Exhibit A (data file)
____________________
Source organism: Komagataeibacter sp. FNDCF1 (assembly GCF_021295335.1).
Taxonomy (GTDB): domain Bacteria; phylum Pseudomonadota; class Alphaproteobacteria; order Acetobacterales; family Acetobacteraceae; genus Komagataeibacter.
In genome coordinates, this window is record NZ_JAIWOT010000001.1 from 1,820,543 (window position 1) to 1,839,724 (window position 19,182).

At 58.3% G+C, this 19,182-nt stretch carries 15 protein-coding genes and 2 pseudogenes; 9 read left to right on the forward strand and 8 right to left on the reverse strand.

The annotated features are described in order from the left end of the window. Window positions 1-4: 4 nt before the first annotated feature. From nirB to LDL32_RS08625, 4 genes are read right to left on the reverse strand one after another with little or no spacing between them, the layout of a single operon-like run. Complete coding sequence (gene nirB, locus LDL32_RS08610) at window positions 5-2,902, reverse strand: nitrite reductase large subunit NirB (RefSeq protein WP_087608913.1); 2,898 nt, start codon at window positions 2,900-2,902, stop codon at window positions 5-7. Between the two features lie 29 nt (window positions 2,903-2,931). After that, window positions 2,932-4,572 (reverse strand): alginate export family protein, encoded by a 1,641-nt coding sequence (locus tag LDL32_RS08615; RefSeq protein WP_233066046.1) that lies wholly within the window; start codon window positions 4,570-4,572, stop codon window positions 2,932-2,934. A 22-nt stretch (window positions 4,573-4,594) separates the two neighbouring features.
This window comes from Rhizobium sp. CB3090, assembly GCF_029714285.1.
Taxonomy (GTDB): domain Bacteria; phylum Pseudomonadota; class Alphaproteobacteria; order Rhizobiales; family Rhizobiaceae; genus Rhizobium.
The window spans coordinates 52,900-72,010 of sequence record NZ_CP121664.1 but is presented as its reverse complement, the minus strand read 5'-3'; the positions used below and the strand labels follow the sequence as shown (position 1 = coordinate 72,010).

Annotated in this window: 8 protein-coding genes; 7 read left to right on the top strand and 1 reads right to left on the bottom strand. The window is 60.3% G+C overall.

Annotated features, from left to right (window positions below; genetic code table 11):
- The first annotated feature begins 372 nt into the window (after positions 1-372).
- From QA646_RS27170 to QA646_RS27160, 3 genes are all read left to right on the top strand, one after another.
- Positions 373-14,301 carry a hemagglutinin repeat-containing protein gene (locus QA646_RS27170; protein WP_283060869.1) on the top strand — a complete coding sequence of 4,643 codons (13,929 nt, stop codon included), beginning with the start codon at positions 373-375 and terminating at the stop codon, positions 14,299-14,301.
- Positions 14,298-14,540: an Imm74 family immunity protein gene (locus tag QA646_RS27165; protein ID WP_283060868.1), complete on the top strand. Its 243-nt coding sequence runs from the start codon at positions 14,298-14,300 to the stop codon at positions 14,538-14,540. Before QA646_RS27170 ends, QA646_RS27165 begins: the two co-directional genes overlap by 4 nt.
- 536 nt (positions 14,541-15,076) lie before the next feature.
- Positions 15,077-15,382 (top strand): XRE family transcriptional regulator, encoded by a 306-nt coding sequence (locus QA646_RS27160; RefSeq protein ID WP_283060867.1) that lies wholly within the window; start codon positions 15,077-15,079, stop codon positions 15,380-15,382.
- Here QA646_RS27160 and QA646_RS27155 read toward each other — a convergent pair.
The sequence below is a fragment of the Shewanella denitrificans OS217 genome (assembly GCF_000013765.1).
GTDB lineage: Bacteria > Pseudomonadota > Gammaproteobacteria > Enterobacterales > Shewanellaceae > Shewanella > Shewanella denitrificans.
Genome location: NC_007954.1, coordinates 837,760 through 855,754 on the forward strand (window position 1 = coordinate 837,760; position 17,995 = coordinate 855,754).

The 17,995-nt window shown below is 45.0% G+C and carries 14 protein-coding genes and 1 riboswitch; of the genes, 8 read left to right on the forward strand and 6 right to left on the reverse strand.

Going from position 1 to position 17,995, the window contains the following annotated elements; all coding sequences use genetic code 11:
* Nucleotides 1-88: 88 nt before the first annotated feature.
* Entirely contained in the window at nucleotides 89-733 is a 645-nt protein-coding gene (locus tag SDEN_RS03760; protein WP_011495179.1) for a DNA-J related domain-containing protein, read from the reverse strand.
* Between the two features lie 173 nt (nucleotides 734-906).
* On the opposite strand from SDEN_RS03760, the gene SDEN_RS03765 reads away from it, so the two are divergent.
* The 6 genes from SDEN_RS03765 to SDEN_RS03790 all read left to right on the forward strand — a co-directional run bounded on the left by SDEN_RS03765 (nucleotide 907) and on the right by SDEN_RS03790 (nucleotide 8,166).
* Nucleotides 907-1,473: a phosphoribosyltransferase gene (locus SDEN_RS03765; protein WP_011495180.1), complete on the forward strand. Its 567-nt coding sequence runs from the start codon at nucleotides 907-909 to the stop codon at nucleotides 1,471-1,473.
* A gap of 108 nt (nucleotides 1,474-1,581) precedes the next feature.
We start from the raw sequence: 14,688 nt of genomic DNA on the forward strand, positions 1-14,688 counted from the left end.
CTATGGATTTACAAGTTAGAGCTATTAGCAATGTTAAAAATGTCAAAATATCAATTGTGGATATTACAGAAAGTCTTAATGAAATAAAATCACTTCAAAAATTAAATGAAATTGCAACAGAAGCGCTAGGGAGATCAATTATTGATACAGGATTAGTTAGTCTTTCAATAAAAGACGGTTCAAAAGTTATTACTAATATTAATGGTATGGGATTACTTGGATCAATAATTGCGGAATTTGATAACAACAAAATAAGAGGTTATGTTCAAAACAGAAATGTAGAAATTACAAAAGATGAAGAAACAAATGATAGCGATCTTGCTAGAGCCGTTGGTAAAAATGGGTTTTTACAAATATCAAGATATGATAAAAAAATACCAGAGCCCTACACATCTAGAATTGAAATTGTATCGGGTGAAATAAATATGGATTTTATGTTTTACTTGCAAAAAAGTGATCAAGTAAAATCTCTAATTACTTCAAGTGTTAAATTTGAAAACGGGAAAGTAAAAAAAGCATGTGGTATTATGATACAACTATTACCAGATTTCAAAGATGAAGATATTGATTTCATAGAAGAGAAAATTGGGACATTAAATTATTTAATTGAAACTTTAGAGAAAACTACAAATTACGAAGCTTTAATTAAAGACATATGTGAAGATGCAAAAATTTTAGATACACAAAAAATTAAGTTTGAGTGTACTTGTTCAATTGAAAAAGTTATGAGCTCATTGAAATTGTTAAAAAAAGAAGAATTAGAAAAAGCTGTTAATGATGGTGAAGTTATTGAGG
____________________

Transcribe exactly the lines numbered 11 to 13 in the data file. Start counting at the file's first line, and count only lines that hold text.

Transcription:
- The first annotated feature begins 372 nt into the window (after positions 1-372).
- From QA646_RS27170 to QA646_RS27160, 3 genes are all read left to right on the top strand, one after another.
- Positions 373-14,301 carry a hemagglutinin repeat-containing protein gene (locus QA646_RS27170; protein WP_283060869.1) on the top strand — a complete coding sequence of 4,643 codons (13,929 nt, stop codon included), beginning with the start codon at positions 373-375 and terminating at the stop codon, positions 14,299-14,301.